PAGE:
At The New Republic, novelist Alexander Chee has an essay/review of Frantumaglia: A Writer’s Journey, Ferrante’s new book of selected letters and interviews spanning nearly two-and-a-half decades. In the piece, Chee considers the way the press feels compelled to draw parallels between fiction and its authors’ lives; the way it treats women authors in particular; and the importance of anonymity for Ferrante, whose cover was allegedly blown in a recent The New York Review of Books article.
Many of these recent interviews are a pleasure to read—Ferrante’s professorial side is less didactic, more relaxed. But when asked, “Will you tell us who you are?” she answers: “Elena Ferrante. I’ve published six novels in 20 years. Isn’t that sufficient?” At this point, I have to agree. Why aren’t the novels enough?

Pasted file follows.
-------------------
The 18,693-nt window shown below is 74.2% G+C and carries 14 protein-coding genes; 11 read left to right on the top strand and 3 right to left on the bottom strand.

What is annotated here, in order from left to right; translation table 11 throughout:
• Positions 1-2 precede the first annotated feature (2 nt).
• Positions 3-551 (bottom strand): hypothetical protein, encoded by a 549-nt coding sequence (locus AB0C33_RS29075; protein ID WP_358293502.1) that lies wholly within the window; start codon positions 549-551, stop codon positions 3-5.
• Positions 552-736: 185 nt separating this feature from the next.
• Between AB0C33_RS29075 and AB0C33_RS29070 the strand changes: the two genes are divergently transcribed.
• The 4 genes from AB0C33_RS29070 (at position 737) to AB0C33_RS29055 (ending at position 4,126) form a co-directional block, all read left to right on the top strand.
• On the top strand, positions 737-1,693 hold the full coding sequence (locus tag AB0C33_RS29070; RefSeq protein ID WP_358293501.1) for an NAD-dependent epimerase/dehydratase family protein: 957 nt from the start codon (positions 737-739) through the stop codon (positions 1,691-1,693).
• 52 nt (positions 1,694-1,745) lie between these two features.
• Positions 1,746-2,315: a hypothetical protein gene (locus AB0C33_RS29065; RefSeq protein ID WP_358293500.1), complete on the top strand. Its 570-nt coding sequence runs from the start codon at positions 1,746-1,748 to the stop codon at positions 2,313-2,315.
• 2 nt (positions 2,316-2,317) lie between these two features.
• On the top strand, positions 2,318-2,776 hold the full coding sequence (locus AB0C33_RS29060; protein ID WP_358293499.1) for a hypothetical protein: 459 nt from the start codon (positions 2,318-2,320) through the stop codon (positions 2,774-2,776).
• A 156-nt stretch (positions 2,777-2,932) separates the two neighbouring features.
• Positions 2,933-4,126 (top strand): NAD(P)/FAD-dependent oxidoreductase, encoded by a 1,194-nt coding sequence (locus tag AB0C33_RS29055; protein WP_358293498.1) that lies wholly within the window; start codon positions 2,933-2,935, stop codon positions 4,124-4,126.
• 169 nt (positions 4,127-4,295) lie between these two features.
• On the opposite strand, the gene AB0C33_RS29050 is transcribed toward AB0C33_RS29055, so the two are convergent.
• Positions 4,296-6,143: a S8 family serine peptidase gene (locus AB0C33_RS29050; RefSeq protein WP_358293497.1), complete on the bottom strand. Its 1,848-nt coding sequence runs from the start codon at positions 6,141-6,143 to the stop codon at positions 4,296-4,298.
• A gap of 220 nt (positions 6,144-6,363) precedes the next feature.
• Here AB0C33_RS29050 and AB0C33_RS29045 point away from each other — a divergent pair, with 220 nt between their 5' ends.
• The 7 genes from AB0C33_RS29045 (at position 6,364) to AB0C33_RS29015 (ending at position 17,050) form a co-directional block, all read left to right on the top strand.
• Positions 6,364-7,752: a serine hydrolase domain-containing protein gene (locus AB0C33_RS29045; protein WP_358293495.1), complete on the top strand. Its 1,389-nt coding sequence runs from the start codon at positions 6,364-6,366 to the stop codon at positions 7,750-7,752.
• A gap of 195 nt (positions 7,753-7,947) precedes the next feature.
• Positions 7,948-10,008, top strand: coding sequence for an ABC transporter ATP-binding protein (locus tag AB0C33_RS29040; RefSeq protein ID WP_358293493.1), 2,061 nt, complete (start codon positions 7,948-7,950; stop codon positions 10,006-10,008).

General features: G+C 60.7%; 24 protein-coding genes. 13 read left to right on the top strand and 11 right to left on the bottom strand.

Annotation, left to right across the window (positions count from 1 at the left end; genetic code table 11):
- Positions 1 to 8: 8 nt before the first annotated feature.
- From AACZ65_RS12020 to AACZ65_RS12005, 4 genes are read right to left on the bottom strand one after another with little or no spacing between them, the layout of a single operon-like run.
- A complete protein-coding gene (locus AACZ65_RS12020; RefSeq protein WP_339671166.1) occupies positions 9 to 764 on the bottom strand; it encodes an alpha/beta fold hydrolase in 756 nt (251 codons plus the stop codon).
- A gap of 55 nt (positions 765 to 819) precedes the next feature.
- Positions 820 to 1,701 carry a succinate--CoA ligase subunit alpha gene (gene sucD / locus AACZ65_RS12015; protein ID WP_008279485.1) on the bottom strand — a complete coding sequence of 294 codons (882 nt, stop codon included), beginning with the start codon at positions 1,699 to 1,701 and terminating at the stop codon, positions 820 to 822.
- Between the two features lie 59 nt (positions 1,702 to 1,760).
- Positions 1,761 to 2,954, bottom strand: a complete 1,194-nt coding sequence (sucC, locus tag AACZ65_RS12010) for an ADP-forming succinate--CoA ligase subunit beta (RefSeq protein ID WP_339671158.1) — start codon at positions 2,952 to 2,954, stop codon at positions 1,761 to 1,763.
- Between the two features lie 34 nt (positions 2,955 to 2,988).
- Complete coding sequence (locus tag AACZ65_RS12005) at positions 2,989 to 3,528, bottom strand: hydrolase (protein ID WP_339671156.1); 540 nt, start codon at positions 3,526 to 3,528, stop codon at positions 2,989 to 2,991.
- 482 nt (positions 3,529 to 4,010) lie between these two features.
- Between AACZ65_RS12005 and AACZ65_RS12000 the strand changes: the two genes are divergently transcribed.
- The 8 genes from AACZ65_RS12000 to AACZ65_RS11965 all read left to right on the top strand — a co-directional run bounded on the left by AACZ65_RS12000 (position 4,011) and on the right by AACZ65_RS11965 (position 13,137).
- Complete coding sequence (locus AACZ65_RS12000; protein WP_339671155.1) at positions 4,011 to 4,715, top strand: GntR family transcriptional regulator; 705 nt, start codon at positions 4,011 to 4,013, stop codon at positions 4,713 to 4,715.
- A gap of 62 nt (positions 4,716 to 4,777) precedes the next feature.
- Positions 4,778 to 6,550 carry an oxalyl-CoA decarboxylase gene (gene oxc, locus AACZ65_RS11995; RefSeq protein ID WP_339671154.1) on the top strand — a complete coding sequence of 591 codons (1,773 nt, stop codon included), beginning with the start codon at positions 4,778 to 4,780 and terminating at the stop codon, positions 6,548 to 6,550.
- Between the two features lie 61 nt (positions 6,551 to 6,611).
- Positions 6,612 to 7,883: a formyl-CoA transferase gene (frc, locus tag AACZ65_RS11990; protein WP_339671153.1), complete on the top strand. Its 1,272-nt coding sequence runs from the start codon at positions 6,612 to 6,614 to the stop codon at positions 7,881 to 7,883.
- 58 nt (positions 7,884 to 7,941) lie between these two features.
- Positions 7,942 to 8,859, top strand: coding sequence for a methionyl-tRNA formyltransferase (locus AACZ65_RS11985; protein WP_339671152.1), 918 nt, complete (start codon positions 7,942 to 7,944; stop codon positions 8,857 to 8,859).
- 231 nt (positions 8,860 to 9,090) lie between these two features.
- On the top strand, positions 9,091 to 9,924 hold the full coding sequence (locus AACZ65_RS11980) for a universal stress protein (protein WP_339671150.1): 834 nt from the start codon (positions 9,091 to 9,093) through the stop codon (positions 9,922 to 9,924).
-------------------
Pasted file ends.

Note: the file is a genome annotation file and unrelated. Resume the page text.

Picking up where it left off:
But for all of her explanations on the topic of her withdrawal, the press appears, in these pages, determined to misunderstand her. If she seems repetitive at times, she is—but only because the questions are. Soon, she begins to sound like someone pleading for her life. At one point, she vows to stop publishing if she is exposed. And when she is asked to consider the legacy of her absence, she points a finger home:
“Those who became aware of the books later … as a result of the media attention, at least here in Italy, encounter them with an initial distrust, if not hostility, as if my absence were an offensive or culpable type of behavior…. The only thing I can do is continue my small battle to put the work at the center.”